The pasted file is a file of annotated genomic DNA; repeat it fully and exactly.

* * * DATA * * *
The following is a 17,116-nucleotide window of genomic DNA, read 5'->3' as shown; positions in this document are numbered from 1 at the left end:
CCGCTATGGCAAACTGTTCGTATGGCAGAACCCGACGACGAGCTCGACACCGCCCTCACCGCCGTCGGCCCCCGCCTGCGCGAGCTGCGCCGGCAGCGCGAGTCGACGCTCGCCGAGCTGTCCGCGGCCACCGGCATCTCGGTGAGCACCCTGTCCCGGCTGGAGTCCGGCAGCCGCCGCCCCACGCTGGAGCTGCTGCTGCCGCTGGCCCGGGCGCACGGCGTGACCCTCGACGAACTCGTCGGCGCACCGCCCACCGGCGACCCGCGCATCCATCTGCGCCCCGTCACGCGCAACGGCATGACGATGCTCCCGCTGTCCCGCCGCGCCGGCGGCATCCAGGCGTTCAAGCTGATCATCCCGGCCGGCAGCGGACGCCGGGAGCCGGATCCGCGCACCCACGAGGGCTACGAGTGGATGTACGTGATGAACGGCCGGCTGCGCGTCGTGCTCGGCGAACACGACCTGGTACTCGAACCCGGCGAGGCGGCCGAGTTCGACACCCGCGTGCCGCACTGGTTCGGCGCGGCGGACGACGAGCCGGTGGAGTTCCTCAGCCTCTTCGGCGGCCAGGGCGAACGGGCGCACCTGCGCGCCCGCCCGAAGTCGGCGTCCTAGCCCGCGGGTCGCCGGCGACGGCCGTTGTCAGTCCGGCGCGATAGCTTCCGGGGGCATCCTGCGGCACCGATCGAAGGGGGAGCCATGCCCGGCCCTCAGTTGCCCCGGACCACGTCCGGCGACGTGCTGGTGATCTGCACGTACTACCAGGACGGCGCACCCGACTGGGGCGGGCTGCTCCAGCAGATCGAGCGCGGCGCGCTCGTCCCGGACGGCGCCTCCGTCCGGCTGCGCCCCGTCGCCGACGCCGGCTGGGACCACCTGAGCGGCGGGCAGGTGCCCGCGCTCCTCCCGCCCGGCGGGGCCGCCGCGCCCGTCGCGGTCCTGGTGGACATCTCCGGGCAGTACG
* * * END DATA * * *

The following is a 17,116-nucleotide window of genomic DNA, read 5'->3' as shown; positions in this document are numbered from 1 at the left end:
CCGCTATGGCAAACTGTTCGTATGGCAGAACCCGACGACGAGCTCGACACCGCCCTCACCGCCGTCGGCCCCCGCCTGCGCGAGCTGCGCCGGCAGCGCGAGTCGACGCTCGCCGAGCTGTCCGCGGCCACCGGCATCTCGGTGAGCACCCTGTCCCGGCTGGAGTCCGGCAGCCGCCGCCCCACGCTGGAGCTGCTGCTGCCGCTGGCCCGGGCGCACGGCGTGACCCTCGACGAACTCGTCGGCGCACCGCCCACCGGCGACCCGCGCATCCATCTGCGCCCCGTCACGCGCAACGGCATGACGATGCTCCCGCTGTCCCGCCGCGCCGGCGGCATCCAGGCGTTCAAGCTGATCATCCCGGCCGGCAGCGGACGCCGGGAGCCGGATCCGCGCACCCACGAGGGCTACGAGTGGATGTACGTGATGAACGGCCGGCTGCGCGTCGTGCTCGGCGAACACGACCTGGTACTCGAACCCGGCGAGGCGGCCGAGTTCGACACCCGCGTGCCGCACTGGTTCGGCGCGGCGGACGACGAGCCGGTGGAGTTCCTCAGCCTCTTCGGCGGCCAGGGCGAACGGGCGCACCTGCGCGCCCGCCCGAAGTCGGCGTCCTAGCCCGCGGGTCGCCGGCGACGGCCGTTGTCAGTCCGGCGCGATAGCTTCCGGGGGCATCCTGCGGCACCGATCGAAGGGGGAGCCATGCCCGGCCCTCAGTTGCCCCGGACCACGTCCGGCGACGTGCTGGTGATCTGCACGTACTACCAGGACGGCGCACCCGACTGGGGCGGGCTGCTCCAGCAGATCGAGCGCGGCGCGCTCGTCCCGGACGGCGCCTCCGTCCGGCTGCGCCCCGTCGCCGACGCCGGCTGGGACCACCTGAGCGGCGGGCAGGTGCCCGCGCTCCTCCCGCCCGGCGGGGCCGCCGCGCCCGTCGCGGTCCTGGTGGACATCTCCGGGCAGTACG